Dean John A. Hird
John A. Hird received his Ph.D. in public policy from the University of California, Berkeley, and served as a research fellow at the Brookings Institution in 1987-89 and economist with the President’s Council of Economic Advisers in 1988-89. He has served as Dean of SBS since April 2014. A faculty member at UMass Amherst since 1989, Hird is Professor of Public Policy. He was the founding director of the Center for Public Policy and Administration (now the School of Public Policy) and the master’s program in public policy and administration from 1998 to 2006. Hird chaired the Department of Political Science from 2006-11 when he was appointed Associate Dean of the College of Social and Behavioral Sciences. In 2012, he was appointed Senior Associate Dean.
His most recent research focuses on the use of expertise in public policymaking. Hird is the author of several books, including Superfund: The Political Economy of Environmental Risk; Power, Knowledge, and Politics: Policy Analysis in the States; and Controversies in American Public Policy. He is editor of Controversies in Globalization; and Policy Analysis in the United States, part of an international series. Hird has published articles in the American Political Science Review, Journal of Policy Analysis and Management, Policy Studies Journal, Yale Journal on Regulation, Social Science Quarterly, Regulation & Governance, and other professional journals.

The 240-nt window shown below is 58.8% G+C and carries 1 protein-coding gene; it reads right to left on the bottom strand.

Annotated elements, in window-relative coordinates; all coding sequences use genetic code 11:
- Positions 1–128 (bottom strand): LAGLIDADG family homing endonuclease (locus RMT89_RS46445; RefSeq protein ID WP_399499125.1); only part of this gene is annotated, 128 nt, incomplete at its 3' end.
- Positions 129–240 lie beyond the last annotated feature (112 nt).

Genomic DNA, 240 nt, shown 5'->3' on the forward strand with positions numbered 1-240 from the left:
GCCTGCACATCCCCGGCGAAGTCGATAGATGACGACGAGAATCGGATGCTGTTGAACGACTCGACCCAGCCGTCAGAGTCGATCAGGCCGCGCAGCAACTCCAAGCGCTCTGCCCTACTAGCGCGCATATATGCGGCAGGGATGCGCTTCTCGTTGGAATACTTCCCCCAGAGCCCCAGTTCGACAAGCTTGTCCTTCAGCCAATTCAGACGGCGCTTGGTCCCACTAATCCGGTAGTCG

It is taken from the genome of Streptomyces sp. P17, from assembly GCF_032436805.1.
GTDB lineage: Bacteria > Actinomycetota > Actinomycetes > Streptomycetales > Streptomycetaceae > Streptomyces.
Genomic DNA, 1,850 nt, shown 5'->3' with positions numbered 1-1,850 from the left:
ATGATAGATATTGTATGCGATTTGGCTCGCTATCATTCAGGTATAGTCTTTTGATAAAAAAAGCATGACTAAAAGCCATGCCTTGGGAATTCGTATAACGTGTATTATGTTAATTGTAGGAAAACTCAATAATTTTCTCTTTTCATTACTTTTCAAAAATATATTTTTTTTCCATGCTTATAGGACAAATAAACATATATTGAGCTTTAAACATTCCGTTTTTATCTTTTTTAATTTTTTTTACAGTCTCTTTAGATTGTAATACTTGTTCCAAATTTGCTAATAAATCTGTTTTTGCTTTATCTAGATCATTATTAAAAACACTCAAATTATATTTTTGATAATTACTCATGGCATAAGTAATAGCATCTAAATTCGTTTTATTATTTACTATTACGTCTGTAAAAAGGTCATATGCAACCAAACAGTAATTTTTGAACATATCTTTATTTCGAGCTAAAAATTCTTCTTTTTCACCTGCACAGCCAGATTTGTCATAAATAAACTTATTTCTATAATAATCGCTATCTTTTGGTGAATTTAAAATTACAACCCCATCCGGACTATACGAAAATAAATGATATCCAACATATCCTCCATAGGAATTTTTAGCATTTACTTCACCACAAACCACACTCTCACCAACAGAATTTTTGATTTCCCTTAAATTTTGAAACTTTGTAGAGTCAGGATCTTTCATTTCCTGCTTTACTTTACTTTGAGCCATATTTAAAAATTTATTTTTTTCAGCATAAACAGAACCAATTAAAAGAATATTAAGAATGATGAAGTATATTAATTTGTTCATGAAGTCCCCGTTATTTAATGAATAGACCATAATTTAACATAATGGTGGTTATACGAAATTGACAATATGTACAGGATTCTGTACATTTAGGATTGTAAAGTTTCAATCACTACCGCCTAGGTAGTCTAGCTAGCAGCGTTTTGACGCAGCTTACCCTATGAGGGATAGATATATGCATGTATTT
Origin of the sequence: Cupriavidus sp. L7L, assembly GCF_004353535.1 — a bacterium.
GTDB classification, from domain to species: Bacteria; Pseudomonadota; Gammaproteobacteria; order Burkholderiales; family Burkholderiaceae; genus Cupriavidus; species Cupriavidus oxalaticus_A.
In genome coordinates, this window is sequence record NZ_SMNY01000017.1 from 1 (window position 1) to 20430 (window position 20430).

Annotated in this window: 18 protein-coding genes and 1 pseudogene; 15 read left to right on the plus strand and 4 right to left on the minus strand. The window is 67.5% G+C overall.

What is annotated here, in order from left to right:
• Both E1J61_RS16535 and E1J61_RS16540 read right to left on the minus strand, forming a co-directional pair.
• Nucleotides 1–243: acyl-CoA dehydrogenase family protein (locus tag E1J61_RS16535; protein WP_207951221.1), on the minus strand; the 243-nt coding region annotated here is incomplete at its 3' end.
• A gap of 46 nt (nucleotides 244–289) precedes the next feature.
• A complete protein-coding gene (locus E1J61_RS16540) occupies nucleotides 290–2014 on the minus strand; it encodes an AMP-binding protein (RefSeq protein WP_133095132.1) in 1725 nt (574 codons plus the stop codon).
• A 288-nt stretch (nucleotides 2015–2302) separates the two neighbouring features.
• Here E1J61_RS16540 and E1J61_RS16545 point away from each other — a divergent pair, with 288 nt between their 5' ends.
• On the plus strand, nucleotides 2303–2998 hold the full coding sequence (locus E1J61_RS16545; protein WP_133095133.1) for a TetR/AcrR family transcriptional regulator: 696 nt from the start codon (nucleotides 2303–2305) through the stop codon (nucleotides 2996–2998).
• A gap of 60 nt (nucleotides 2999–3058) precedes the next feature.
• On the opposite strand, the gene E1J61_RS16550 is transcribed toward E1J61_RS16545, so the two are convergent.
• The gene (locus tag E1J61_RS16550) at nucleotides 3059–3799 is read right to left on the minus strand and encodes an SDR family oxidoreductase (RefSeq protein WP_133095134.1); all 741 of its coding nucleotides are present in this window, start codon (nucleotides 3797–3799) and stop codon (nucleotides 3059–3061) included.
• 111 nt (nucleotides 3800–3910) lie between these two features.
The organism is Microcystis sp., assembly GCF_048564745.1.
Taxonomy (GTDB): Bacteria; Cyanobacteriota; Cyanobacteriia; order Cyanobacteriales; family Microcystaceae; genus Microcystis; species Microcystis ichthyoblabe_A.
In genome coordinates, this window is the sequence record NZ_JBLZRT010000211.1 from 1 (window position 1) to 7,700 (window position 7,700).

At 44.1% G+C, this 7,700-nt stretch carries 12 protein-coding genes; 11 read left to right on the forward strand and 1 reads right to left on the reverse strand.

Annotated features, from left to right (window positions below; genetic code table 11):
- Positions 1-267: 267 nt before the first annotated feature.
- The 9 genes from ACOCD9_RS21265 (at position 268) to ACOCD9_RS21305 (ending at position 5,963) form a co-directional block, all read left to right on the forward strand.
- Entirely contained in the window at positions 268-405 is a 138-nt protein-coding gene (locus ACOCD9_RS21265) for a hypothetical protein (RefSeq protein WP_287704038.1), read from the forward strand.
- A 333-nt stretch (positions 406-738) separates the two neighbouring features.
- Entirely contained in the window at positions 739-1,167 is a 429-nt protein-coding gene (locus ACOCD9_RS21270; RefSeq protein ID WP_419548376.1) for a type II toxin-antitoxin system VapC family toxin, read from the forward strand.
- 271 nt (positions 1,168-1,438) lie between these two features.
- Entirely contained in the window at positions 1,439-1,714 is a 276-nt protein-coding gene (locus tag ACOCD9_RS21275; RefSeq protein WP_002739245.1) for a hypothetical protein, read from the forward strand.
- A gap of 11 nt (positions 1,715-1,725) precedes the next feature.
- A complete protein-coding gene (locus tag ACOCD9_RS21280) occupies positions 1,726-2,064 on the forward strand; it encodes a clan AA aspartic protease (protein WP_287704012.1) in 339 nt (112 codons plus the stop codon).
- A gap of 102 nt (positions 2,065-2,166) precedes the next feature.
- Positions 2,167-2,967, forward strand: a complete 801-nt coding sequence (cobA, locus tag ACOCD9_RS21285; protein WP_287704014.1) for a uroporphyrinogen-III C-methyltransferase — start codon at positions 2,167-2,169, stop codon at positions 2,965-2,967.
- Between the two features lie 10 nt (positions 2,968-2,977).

His work in helping to better connect the world of expertise to policymaking is motivated by improving upon processes exemplified by the following reflection:
I think it’s vital to de-professionalize the public debate on matters that vitally affect the lives of ordinary people. It’s time to snatch our futures back from the ‘experts’. . . . Frankly, however trenchantly, however angrily, however combatively one puts forward one’s case, at the end of the day, I’m only a citizen, one of many, who is demanding public information, asking for a public explanation. I have no axe to grind. I have no professional stakes to protect. I’m prepared to be persuaded. I’m prepared to change my mind. But instead of an argument, or an explanation, or a disputing of facts, one gets insults, invective, legal threats, and the Expert’s Anthem: “You’re too emotional. You don’t understand, and it’s too complicated to explain.” The subtext, of course, is: Don’t worry your little head about it. Go and play with your toys. Leave the real world to us. (Arundhati Roy, Power Politics. Cambridge, MA: South End Press, 2001, pp. 24-5)
Improving the relationship between expertise and policymaking enhances policymaking and improves democracy.
John A. Hird
Dean, College of Social & Behavioral Sciences
Professor of Public Policy
230 Draper Hall - 40 Campus Center Way
University of Massachusetts
Amherst, MA, 01003 USA